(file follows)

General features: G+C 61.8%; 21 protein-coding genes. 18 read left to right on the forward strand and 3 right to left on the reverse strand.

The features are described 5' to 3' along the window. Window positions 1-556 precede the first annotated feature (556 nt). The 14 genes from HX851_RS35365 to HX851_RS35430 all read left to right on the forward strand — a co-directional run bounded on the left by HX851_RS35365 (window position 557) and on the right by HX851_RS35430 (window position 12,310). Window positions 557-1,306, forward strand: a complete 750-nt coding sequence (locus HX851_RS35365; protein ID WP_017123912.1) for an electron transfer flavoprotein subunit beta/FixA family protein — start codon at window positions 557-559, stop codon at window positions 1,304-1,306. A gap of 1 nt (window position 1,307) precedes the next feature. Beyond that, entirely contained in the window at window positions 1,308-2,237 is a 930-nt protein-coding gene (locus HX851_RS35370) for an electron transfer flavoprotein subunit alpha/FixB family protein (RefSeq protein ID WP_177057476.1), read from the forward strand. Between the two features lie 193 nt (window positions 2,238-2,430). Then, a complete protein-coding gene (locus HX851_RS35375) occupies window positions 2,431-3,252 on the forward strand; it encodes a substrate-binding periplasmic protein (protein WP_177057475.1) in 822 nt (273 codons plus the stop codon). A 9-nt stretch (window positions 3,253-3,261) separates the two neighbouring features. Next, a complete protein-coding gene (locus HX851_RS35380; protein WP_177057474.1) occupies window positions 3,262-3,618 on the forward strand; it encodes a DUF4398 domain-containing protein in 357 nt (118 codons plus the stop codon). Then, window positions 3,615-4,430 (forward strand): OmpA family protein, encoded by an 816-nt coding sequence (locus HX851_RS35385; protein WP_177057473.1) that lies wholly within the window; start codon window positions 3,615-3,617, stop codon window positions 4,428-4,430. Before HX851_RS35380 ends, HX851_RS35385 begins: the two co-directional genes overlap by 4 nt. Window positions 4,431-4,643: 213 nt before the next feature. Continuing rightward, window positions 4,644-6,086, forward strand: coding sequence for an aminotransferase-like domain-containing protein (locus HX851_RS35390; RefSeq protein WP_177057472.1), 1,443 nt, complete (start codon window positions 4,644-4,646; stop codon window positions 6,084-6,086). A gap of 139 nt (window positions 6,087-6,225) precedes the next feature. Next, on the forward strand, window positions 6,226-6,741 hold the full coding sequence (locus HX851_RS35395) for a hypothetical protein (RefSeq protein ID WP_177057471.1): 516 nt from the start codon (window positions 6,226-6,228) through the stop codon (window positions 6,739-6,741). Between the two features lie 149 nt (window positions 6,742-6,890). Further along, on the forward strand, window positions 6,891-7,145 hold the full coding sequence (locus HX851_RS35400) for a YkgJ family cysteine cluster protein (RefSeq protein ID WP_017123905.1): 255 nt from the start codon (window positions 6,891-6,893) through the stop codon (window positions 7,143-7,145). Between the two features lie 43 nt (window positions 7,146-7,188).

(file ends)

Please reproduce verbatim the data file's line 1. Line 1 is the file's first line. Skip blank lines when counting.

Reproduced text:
General features: G+C 61.8%; 21 protein-coding genes. 18 read left to right on the forward strand and 3 right to left on the reverse strand.